Part of a building collapsed in New York's Midtown Manhattan Friday, killing at least one person and seriously wounding another, officials confirm to Fox News.

Crews had been demolishing the building to make way for a luxury boutique hotel. The injured worker had been trapped beneath the rubble, officials said, adding that the other victim was found dead on arrival.

The collapse was reported just before 10:30 a.m. Friday at an eight-story building on West 38th Street, the Fire Department of New York said. Fire trucks and ambulances were at the scene, where police had cordoned off the street.

But what exactly collapsed wasn't clear from the street. Scaffolding and netting were still up on the building, and there was no sign of rubble or visible damage.

19 workers were inside the building at the time, according to Fox 5.

According to buildings records, the building is owned by Fortuna LLC. A woman who answered the phone at Fortuna Realty Group's office declined to comment and referred calls to Northeast Service Interiors, a demolition company doing work at the site. Northeast said its owners were at the site and couldn't immediately respond to a telephone call.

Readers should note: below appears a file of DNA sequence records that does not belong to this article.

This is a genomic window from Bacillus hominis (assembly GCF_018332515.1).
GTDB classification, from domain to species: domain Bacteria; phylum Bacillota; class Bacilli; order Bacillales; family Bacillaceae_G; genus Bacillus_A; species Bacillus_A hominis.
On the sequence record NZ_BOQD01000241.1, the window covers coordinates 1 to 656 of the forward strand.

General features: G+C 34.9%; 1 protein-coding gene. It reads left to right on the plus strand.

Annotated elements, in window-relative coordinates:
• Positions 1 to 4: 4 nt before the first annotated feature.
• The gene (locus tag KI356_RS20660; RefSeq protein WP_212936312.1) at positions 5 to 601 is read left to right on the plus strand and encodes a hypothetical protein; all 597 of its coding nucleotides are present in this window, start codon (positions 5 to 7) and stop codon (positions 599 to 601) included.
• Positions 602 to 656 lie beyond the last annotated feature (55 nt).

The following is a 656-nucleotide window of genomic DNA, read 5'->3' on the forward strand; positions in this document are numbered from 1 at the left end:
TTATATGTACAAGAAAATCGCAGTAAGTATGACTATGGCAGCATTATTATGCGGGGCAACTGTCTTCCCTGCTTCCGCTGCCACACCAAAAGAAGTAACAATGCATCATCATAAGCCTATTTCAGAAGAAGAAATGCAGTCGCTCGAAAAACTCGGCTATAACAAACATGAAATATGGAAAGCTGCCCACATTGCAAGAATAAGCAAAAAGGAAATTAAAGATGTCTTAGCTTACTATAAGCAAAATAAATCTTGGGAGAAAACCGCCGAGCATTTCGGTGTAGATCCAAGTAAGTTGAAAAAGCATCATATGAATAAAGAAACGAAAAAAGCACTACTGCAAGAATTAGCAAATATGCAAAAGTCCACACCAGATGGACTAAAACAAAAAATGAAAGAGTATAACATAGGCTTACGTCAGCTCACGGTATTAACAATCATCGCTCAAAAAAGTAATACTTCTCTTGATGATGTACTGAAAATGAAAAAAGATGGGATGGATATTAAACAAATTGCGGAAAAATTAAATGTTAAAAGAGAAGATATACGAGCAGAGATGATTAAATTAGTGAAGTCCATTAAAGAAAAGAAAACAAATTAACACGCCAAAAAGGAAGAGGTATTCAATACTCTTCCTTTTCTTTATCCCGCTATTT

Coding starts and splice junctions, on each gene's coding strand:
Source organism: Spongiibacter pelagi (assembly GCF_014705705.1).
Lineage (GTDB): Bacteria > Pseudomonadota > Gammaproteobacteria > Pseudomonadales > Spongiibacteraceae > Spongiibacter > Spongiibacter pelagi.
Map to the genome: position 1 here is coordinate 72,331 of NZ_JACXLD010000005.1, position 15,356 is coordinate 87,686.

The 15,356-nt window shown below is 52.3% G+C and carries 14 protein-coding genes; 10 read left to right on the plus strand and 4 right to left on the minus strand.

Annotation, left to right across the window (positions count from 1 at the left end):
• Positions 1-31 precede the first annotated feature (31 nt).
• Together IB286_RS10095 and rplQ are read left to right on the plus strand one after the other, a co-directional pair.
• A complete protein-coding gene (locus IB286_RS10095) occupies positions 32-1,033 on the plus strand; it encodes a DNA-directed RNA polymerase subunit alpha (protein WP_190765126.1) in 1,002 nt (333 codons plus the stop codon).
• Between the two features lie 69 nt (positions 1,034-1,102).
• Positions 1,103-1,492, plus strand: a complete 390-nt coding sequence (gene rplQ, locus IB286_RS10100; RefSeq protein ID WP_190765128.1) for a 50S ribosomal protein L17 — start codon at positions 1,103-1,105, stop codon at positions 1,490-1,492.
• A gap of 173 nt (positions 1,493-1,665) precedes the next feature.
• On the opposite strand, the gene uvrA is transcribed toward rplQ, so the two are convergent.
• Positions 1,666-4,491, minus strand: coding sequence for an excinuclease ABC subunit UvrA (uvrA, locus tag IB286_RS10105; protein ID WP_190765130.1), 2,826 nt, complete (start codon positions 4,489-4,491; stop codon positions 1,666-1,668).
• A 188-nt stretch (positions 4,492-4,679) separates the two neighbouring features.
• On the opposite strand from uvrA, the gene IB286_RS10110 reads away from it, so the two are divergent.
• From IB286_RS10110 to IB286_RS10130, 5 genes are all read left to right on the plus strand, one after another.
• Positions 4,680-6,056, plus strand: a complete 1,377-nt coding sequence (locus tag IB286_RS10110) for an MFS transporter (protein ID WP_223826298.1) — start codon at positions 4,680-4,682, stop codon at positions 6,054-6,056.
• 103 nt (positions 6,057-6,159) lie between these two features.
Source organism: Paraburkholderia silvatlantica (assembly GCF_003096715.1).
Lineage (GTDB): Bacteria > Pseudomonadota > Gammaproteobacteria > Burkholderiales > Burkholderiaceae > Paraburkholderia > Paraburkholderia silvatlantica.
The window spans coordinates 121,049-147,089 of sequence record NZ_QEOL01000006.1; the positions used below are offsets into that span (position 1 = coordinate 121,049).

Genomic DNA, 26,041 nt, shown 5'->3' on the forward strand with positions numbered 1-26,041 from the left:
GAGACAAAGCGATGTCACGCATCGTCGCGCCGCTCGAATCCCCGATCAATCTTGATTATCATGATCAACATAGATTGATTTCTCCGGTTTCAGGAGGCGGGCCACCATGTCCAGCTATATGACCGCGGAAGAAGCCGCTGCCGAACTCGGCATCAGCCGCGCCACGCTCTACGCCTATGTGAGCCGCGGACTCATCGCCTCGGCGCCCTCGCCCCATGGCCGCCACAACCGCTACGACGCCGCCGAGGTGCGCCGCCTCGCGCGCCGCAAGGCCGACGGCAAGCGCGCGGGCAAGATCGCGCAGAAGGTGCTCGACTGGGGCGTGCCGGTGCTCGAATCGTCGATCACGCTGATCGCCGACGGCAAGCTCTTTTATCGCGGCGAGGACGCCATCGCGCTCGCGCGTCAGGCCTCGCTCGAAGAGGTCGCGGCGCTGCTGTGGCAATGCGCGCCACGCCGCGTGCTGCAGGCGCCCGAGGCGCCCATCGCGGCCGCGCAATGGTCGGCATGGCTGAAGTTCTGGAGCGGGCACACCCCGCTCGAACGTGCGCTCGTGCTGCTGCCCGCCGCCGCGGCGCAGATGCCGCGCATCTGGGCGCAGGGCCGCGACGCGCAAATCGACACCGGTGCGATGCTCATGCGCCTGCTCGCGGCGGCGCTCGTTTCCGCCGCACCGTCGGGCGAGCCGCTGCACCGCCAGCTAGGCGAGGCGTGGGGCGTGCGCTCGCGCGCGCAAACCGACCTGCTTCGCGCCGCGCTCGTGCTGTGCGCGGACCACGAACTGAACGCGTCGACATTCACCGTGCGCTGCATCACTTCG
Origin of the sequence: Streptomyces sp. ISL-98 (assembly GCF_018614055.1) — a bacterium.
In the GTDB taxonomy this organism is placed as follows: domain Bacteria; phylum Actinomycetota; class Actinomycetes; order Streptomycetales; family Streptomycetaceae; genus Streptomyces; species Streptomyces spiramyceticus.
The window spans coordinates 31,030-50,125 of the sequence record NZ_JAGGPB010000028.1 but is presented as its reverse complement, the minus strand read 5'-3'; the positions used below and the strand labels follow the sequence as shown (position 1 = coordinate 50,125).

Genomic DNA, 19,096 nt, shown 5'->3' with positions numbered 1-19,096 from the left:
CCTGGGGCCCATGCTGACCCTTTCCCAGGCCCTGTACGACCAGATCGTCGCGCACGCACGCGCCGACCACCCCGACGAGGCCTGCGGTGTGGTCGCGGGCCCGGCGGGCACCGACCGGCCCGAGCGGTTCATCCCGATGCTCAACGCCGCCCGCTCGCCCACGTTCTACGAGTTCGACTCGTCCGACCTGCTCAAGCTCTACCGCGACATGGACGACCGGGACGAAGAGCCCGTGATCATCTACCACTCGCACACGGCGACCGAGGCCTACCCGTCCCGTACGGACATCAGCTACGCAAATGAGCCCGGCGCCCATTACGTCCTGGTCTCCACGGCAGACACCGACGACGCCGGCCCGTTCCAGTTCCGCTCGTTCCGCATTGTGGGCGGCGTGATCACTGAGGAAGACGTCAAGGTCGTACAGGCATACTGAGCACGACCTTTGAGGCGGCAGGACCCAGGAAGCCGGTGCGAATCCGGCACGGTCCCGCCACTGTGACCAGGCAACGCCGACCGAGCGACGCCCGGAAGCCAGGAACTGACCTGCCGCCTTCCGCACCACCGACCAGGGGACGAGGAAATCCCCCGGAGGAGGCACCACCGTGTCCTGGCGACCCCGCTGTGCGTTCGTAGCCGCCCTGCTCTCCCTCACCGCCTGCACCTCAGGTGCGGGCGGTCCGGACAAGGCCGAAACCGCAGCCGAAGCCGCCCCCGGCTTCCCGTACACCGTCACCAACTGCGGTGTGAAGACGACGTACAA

According to Fortuna's website, it acquired the property in late 2012 and is planning a 27-story, 170-room luxury boutique hotel there. City Buildings Department records show a permit for full demolition of the existing building was issued in May. It appears some construction has been in the works since then - permits have been issued for sprinkler systems, electrical work and other things.

The buildings department said it was on the scene investigating and didn't yet have details.

Robert Bankston, a demolition contractor who formerly worked on the site, said the two neighboring buildings were sound when the project began.

"It wasn't like the buildings were falling down," said Bankston, who noted that demolition needs to be done carefully to avoid creating risks of collapse, such as by overloading floors with heavy debris.

He said his company left the project about a month ago amid a financial disagreement with the general contractor.

At least 60 firefighters responded to the collapse.

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The Associated Press contributed to this report.